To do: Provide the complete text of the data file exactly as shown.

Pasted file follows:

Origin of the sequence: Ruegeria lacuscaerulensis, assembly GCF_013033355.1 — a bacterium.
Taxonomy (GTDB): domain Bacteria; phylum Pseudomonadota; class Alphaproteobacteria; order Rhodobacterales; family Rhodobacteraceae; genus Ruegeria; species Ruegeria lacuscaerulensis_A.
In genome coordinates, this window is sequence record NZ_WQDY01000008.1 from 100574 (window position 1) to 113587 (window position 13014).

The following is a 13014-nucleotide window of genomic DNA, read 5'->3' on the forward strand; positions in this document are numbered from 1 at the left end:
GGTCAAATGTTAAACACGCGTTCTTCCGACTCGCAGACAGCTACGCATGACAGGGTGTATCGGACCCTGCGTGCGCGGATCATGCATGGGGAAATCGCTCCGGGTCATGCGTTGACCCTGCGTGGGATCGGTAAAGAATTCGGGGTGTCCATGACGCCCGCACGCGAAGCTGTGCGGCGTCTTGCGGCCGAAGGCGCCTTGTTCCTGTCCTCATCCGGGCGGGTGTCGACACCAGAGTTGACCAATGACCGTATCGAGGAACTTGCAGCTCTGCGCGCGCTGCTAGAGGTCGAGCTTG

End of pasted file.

Origin of the sequence: Ruegeria lacuscaerulensis, assembly GCF_013033355.1 — a bacterium.
Taxonomy (GTDB): domain Bacteria; phylum Pseudomonadota; class Alphaproteobacteria; order Rhodobacterales; family Rhodobacteraceae; genus Ruegeria; species Ruegeria lacuscaerulensis_A.
In genome coordinates, this window is sequence record NZ_WQDY01000008.1 from 100574 (window position 1) to 113587 (window position 13014).

The following is a 13014-nucleotide window of genomic DNA, read 5'->3' on the forward strand; positions in this document are numbered from 1 at the left end:
GGTCAAATGTTAAACACGCGTTCTTCCGACTCGCAGACAGCTACGCATGACAGGGTGTATCGGACCCTGCGTGCGCGGATCATGCATGGGGAAATCGCTCCGGGTCATGCGTTGACCCTGCGTGGGATCGGTAAAGAATTCGGGGTGTCCATGACGCCCGCACGCGAAGCTGTGCGGCGTCTTGCGGCCGAAGGCGCCTTGTTCCTGTCCTCATCCGGGCGGGTGTCGACACCAGAGTTGACCAATGACCGTATCGAGGAACTTGCAGCTCTGCGCGCGCTGCTAGAGGTCGAGCTTG